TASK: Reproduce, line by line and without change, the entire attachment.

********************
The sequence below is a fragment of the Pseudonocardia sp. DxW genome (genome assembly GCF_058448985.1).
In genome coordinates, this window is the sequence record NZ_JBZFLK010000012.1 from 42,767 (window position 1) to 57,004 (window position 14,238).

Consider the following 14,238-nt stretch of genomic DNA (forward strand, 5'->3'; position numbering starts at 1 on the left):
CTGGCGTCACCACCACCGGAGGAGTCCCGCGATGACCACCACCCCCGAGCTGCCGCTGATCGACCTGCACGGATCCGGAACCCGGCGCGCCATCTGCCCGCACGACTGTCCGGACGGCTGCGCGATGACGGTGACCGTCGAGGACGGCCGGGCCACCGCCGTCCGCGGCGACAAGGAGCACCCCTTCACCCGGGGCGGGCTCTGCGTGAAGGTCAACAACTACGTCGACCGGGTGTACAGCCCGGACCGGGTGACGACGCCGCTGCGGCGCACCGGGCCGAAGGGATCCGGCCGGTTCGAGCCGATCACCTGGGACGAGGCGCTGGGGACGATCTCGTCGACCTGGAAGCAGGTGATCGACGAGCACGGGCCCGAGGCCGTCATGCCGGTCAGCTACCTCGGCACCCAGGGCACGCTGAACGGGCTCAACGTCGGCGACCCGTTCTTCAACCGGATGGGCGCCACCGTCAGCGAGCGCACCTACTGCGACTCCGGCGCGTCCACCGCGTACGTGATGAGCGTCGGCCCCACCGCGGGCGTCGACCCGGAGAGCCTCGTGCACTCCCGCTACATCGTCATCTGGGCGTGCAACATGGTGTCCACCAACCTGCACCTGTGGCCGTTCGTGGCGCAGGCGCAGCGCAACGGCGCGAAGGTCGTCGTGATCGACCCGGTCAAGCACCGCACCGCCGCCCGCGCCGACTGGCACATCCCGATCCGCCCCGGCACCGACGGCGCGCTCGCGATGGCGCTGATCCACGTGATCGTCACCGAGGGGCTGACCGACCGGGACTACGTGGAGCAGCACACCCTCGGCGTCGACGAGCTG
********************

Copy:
The sequence below is a fragment of the Pseudonocardia sp. DxW genome (genome assembly GCF_058448985.1).
In genome coordinates, this window is the sequence record NZ_JBZFLK010000012.1 from 42,767 (window position 1) to 57,004 (window position 14,238).

Consider the following 14,238-nt stretch of genomic DNA (forward strand, 5'->3'; position numbering starts at 1 on the left):
CTGGCGTCACCACCACCGGAGGAGTCCCGCGATGACCACCACCCCCGAGCTGCCGCTGATCGACCTGCACGGATCCGGAACCCGGCGCGCCATCTGCCCGCACGACTGTCCGGACGGCTGCGCGATGACGGTGACCGTCGAGGACGGCCGGGCCACCGCCGTCCGCGGCGACAAGGAGCACCCCTTCACCCGGGGCGGGCTCTGCGTGAAGGTCAACAACTACGTCGACCGGGTGTACAGCCCGGACCGGGTGACGACGCCGCTGCGGCGCACCGGGCCGAAGGGATCCGGCCGGTTCGAGCCGATCACCTGGGACGAGGCGCTGGGGACGATCTCGTCGACCTGGAAGCAGGTGATCGACGAGCACGGGCCCGAGGCCGTCATGCCGGTCAGCTACCTCGGCACCCAGGGCACGCTGAACGGGCTCAACGTCGGCGACCCGTTCTTCAACCGGATGGGCGCCACCGTCAGCGAGCGCACCTACTGCGACTCCGGCGCGTCCACCGCGTACGTGATGAGCGTCGGCCCCACCGCGGGCGTCGACCCGGAGAGCCTCGTGCACTCCCGCTACATCGTCATCTGGGCGTGCAACATGGTGTCCACCAACCTGCACCTGTGGCCGTTCGTGGCGCAGGCGCAGCGCAACGGCGCGAAGGTCGTCGTGATCGACCCGGTCAAGCACCGCACCGCCGCCCGCGCCGACTGGCACATCCCGATCCGCCCCGGCACCGACGGCGCGCTCGCGATGGCGCTGATCCACGTGATCGTCACCGAGGGGCTGACCGACCGGGACTACGTGGAGCAGCACACCCTCGGCGTCGACGAGCTG